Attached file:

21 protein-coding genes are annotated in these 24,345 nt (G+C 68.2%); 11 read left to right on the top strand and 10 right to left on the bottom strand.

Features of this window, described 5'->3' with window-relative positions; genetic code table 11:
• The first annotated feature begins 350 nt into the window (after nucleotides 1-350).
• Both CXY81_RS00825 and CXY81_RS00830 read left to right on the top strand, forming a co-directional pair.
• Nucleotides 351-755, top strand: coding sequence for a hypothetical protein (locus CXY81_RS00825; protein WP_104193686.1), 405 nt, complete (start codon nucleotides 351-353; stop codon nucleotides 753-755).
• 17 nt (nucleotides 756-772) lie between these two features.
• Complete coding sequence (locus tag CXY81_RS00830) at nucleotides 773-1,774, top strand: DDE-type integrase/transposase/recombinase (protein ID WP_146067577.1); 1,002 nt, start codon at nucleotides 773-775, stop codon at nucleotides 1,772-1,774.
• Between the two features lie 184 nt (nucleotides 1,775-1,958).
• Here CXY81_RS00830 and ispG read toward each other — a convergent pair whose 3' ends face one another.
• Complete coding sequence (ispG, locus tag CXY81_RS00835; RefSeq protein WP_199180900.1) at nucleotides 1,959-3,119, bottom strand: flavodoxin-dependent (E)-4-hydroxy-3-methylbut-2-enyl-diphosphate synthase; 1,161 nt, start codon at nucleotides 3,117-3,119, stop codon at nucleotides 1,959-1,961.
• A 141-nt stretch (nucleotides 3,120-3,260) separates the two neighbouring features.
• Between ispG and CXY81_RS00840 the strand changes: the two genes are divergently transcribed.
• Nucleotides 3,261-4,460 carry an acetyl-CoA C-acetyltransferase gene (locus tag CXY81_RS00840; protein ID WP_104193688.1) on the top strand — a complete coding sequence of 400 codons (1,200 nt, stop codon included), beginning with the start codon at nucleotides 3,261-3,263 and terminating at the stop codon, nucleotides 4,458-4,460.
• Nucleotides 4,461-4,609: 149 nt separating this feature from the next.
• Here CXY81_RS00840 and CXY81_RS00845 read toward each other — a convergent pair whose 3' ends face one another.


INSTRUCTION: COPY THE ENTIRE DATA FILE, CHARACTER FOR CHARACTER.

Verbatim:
21 protein-coding genes are annotated in these 24,345 nt (G+C 68.2%); 11 read left to right on the top strand and 10 right to left on the bottom strand.

Features of this window, described 5'->3' with window-relative positions; genetic code table 11:
• The first annotated feature begins 350 nt into the window (after nucleotides 1-350).
• Both CXY81_RS00825 and CXY81_RS00830 read left to right on the top strand, forming a co-directional pair.
• Nucleotides 351-755, top strand: coding sequence for a hypothetical protein (locus CXY81_RS00825; protein WP_104193686.1), 405 nt, complete (start codon nucleotides 351-353; stop codon nucleotides 753-755).
• 17 nt (nucleotides 756-772) lie between these two features.
• Complete coding sequence (locus tag CXY81_RS00830) at nucleotides 773-1,774, top strand: DDE-type integrase/transposase/recombinase (protein ID WP_146067577.1); 1,002 nt, start codon at nucleotides 773-775, stop codon at nucleotides 1,772-1,774.
• Between the two features lie 184 nt (nucleotides 1,775-1,958).
• Here CXY81_RS00830 and ispG read toward each other — a convergent pair whose 3' ends face one another.
• Complete coding sequence (ispG, locus tag CXY81_RS00835; RefSeq protein WP_199180900.1) at nucleotides 1,959-3,119, bottom strand: flavodoxin-dependent (E)-4-hydroxy-3-methylbut-2-enyl-diphosphate synthase; 1,161 nt, start codon at nucleotides 3,117-3,119, stop codon at nucleotides 1,959-1,961.
• A 141-nt stretch (nucleotides 3,120-3,260) separates the two neighbouring features.
• Between ispG and CXY81_RS00840 the strand changes: the two genes are divergently transcribed.
• Nucleotides 3,261-4,460 carry an acetyl-CoA C-acetyltransferase gene (locus tag CXY81_RS00840; protein ID WP_104193688.1) on the top strand — a complete coding sequence of 400 codons (1,200 nt, stop codon included), beginning with the start codon at nucleotides 3,261-3,263 and terminating at the stop codon, nucleotides 4,458-4,460.
• Nucleotides 4,461-4,609: 149 nt separating this feature from the next.
• Here CXY81_RS00840 and CXY81_RS00845 read toward each other — a convergent pair whose 3' ends face one another.